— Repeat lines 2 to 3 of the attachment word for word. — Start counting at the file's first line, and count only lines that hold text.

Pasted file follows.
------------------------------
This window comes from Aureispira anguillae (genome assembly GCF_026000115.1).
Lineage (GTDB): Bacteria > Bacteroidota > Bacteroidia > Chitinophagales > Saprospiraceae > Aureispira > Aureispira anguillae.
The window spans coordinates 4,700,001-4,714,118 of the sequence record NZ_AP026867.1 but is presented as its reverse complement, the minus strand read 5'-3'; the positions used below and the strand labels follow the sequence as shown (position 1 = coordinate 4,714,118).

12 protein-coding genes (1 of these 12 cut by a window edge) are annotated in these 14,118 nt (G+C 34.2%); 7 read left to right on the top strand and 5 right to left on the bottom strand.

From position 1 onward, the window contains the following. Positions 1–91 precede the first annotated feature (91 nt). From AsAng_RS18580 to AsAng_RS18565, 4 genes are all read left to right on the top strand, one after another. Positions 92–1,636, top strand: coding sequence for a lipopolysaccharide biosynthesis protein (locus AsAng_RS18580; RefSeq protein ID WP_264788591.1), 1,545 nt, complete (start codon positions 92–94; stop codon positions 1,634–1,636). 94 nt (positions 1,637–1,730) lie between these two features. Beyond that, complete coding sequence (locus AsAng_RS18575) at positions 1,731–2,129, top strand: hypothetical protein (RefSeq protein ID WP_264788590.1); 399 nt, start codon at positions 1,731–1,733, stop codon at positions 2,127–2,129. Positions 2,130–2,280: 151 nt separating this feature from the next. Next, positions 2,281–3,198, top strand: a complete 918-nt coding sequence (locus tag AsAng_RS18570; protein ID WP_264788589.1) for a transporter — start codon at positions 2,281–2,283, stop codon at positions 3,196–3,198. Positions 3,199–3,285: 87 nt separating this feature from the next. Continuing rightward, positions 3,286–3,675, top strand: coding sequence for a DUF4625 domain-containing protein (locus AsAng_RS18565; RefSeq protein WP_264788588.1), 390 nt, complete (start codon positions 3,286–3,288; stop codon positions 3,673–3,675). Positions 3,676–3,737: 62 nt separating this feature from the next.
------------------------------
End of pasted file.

Lineage (GTDB): Bacteria > Bacteroidota > Bacteroidia > Chitinophagales > Saprospiraceae > Aureispira > Aureispira anguillae.
The window spans coordinates 4,700,001-4,714,118 of the sequence record NZ_AP026867.1 but is presented as its reverse complement, the minus strand read 5'-3'; the positions used below and the strand labels follow the sequence as shown (position 1 = coordinate 4,714,118).